Animal Science Department

 

Date of this Version

12-2011

Comments

A THESIS Presented to the Faculty of The Graduate College at the University of Nebraska In Partial Fulfillment of Requirements For the Degree of Master of Science, Major: Animal Science, Under the Supervision of Professor Galen E. Erickson. Lincoln, Nebraska: December, 2011

Copyright (c) 2011 Anna C. Pesta

Abstract

Limited previous research has investigated feeding high levels of condensed distillers solubles (CDS) as an energy source for feedlot cattle. As an energy dense and relatively inexpensive by-product feed from ethanol production, CDS may provide another opportunity to replace high priced corn in finishing diets. Two feedlot studies and one metabolism study were conducted to evaluate the effects of feeding CDS in both corn-based diets, and in combination with other by-product feeds on cattle performance and carcass characteristics. Inclusion of up to 36% CDS, providing 9.4% dietary fat improved performance relative to a corn-based control, with the optimum level of CDS being approximately 27% of diet DM. Optimum inclusion of CDS in diets containing modified distillers grains plus solubles appears to be lower than in diets containing Synergy (a blend of wet corn gluten feed and modified distillers grains) and depends on the nutrient content of the basal diet. Feeding CDS in either a corn-based diet or in combination with wet distillers grains plus solubles (WDGS) had no effect on nutrient digestibility, but slightly decreased acetate to propionate ratio. Dietary fat and sulfur content must be monitored in these diets to avoid potential negative effects on animal performance. In an effort to further evaluate how alternative feeds interact with diets containing ethanol by-product feeds, a finishing trial was conducted to evaluate the addition of 20% field peas to diets with or without 30% WDGS. Both peas and WDGS improved feed efficiency relative to the corn-based control, however the combination of the two feeds interacted, with performance of those cattle being intermediate to those fed either peas or WDGS only. Condensed distillers solubles and field peas can replace a portion of the corn in finishing diets while maintaining or improving cattle performance.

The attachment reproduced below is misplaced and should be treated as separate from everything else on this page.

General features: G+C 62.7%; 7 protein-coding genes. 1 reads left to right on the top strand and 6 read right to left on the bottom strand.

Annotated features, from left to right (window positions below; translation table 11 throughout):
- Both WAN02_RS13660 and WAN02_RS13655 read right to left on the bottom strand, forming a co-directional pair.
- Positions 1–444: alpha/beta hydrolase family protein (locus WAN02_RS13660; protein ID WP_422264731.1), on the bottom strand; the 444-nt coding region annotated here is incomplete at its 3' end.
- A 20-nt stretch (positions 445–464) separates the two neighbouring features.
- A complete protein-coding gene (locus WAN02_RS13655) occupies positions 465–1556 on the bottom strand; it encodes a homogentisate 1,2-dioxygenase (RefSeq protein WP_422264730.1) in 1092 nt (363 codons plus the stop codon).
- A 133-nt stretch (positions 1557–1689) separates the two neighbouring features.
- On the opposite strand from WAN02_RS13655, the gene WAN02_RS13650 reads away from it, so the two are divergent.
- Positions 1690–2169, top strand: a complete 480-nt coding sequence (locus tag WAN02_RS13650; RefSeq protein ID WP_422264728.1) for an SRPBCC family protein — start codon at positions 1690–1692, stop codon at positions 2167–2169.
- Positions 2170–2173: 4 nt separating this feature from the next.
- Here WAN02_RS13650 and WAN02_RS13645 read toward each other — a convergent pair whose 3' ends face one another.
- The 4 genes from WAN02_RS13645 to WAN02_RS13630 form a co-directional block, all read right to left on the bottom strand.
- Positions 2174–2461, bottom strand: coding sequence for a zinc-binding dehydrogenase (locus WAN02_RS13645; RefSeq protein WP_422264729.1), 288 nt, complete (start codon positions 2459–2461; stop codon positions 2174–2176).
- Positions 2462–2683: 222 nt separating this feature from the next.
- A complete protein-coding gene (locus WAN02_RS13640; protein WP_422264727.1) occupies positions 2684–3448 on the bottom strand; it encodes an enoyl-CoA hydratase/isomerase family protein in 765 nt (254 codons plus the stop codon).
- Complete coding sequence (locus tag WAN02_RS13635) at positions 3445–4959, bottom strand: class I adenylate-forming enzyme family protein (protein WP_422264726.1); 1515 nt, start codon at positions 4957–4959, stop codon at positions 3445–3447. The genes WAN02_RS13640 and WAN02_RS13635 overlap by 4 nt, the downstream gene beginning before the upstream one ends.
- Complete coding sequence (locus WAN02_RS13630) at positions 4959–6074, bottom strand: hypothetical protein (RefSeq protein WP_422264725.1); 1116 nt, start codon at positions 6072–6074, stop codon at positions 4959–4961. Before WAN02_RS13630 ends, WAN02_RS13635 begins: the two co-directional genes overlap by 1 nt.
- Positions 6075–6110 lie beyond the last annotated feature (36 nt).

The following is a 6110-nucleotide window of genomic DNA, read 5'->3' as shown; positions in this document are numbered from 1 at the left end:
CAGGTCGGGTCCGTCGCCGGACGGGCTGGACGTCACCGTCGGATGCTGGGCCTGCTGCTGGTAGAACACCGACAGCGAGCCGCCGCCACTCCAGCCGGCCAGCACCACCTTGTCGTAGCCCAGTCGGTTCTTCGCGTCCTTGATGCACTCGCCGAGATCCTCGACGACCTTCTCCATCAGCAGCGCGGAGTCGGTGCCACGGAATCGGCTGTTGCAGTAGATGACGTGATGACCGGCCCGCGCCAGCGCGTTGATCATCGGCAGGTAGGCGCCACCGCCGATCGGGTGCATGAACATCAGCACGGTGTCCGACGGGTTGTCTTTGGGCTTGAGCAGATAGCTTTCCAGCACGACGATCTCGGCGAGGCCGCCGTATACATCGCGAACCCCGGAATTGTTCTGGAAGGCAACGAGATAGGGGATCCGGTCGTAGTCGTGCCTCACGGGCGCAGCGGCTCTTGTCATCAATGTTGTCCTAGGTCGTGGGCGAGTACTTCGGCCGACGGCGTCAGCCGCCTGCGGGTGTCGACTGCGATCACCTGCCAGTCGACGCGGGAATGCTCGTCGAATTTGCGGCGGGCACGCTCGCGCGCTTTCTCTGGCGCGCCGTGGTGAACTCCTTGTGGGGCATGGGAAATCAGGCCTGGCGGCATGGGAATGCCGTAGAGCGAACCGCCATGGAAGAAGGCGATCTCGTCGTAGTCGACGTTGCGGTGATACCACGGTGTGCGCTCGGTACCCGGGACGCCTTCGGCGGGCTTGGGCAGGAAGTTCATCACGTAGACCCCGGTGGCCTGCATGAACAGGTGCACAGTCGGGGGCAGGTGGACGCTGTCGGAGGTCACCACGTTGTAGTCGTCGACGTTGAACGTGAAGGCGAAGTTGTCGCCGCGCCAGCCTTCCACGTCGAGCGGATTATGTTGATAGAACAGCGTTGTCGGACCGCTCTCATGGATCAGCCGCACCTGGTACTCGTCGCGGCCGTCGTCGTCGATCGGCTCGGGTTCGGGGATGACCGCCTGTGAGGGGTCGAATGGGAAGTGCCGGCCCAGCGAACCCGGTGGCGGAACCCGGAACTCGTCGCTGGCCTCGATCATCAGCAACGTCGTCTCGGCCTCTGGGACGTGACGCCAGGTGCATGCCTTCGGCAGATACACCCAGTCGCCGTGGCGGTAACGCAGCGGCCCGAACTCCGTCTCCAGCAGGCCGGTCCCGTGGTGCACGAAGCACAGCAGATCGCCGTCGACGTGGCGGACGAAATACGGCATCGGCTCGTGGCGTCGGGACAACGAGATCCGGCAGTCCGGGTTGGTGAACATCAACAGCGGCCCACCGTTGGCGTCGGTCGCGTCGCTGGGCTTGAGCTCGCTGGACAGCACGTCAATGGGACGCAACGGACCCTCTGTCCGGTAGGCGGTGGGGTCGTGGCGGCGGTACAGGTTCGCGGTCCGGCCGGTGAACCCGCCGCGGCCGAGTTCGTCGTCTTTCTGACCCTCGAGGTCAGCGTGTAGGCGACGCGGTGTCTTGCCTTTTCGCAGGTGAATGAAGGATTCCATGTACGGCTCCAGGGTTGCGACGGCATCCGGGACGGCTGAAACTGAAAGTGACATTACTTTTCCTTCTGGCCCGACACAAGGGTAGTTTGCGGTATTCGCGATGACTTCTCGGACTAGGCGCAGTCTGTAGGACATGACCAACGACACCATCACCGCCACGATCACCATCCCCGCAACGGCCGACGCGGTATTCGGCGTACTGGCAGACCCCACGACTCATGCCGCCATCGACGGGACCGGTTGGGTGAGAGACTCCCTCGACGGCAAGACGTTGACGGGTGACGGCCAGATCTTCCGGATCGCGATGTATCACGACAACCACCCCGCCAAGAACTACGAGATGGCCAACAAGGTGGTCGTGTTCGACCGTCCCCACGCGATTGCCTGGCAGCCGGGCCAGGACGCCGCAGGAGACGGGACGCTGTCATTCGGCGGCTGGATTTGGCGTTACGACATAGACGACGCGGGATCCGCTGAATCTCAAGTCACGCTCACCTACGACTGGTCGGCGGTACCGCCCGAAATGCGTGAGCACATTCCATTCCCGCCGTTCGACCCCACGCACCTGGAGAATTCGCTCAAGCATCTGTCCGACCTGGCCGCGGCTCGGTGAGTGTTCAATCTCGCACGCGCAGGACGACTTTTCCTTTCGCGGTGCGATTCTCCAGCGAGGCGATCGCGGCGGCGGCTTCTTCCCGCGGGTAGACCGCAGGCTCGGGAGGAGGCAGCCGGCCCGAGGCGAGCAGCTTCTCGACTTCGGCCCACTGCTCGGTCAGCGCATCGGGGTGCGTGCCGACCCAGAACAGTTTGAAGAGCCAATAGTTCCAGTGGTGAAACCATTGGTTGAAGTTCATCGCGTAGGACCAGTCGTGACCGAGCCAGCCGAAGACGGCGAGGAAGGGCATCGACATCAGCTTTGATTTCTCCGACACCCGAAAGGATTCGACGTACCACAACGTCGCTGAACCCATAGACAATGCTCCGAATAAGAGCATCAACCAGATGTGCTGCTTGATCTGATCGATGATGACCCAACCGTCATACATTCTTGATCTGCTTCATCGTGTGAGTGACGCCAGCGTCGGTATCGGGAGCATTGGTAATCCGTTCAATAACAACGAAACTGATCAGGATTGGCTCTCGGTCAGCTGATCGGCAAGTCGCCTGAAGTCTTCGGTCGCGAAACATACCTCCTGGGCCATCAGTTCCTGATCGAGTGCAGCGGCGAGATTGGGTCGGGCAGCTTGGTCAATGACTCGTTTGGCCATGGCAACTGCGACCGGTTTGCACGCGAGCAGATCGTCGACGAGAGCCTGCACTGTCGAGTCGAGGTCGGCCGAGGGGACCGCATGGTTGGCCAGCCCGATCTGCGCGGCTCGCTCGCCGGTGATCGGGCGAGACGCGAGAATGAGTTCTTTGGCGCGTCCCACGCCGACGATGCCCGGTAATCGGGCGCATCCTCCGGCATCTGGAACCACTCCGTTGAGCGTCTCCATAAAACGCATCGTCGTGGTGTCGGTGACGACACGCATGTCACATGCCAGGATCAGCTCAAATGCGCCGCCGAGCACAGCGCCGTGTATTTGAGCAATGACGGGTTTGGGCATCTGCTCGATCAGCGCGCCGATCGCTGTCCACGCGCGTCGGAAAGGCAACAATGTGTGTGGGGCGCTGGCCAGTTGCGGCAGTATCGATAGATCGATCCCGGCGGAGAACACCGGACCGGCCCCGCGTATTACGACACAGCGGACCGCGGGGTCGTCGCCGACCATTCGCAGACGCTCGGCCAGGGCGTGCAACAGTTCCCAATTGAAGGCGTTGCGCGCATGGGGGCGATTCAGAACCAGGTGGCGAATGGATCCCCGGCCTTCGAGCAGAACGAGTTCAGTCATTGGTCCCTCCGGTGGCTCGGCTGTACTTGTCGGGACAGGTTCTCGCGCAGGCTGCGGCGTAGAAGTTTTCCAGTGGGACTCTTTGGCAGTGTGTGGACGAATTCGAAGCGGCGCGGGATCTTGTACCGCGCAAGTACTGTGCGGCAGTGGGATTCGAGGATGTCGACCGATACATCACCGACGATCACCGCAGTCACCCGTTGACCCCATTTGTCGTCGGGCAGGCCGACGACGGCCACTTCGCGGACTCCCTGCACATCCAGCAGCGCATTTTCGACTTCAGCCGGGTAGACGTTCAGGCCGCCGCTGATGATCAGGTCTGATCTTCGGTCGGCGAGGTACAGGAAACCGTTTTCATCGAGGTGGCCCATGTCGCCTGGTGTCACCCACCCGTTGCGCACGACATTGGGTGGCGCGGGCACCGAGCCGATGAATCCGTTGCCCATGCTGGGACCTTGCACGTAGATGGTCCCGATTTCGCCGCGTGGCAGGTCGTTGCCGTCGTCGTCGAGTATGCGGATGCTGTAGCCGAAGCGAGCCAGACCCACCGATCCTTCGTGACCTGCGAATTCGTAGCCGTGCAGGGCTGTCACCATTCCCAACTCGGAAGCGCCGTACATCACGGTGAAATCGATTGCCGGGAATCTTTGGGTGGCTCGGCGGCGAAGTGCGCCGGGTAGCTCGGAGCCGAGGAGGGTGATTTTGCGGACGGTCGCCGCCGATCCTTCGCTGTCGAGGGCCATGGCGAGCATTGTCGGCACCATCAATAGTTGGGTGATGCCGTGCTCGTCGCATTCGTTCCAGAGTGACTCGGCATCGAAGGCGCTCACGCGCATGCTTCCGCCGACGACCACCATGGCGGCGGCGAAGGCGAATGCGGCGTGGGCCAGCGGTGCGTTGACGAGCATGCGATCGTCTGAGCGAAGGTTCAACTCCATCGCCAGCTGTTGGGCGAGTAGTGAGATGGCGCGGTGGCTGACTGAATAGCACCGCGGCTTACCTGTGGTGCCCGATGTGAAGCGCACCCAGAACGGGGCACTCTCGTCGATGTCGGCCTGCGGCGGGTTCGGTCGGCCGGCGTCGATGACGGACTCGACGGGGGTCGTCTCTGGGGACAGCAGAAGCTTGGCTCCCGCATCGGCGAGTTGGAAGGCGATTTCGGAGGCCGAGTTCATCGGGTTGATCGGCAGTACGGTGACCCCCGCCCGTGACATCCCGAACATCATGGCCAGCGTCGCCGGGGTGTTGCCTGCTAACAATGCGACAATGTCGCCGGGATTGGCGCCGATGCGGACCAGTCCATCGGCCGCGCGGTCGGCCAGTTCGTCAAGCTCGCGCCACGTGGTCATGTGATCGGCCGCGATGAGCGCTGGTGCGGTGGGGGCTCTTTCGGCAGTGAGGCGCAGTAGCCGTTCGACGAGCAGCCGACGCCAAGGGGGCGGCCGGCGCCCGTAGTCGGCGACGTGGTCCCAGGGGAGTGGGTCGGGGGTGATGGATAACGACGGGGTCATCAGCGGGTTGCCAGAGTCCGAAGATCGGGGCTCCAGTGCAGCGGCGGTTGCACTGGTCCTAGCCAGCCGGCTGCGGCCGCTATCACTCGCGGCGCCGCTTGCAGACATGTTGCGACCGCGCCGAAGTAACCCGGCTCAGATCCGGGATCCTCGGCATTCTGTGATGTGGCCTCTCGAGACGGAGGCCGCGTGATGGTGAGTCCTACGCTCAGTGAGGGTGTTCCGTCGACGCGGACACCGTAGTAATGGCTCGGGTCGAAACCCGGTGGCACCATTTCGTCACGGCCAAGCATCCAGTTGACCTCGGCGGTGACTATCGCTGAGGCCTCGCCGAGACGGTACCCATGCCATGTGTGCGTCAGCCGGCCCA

Adviser: Galen E. Erickson

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